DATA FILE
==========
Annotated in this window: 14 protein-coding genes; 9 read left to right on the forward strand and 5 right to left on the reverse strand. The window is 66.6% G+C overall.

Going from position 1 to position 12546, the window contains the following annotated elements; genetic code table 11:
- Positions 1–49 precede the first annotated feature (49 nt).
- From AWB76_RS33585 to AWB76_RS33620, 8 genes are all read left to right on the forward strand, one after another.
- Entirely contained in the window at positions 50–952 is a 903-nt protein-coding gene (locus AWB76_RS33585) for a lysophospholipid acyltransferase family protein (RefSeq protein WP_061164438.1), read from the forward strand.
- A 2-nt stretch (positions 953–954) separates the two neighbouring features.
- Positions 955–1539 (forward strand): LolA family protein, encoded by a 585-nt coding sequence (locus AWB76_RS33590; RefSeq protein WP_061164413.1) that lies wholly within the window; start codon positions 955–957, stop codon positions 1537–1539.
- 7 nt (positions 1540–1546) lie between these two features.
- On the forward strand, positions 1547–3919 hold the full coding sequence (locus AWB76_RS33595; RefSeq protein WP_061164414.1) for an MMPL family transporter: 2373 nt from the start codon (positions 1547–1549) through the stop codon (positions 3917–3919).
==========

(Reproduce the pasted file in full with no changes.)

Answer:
Annotated in this window: 14 protein-coding genes; 9 read left to right on the forward strand and 5 right to left on the reverse strand. The window is 66.6% G+C overall.

Going from position 1 to position 12546, the window contains the following annotated elements; genetic code table 11:
- Positions 1–49 precede the first annotated feature (49 nt).
- From AWB76_RS33585 to AWB76_RS33620, 8 genes are all read left to right on the forward strand, one after another.
- Entirely contained in the window at positions 50–952 is a 903-nt protein-coding gene (locus AWB76_RS33585) for a lysophospholipid acyltransferase family protein (RefSeq protein WP_061164438.1), read from the forward strand.
- A 2-nt stretch (positions 953–954) separates the two neighbouring features.
- Positions 955–1539 (forward strand): LolA family protein, encoded by a 585-nt coding sequence (locus AWB76_RS33590; RefSeq protein WP_061164413.1) that lies wholly within the window; start codon positions 955–957, stop codon positions 1537–1539.
- 7 nt (positions 1540–1546) lie between these two features.
- On the forward strand, positions 1547–3919 hold the full coding sequence (locus AWB76_RS33595; RefSeq protein WP_061164414.1) for an MMPL family transporter: 2373 nt from the start codon (positions 1547–1549) through the stop codon (positions 3917–3919).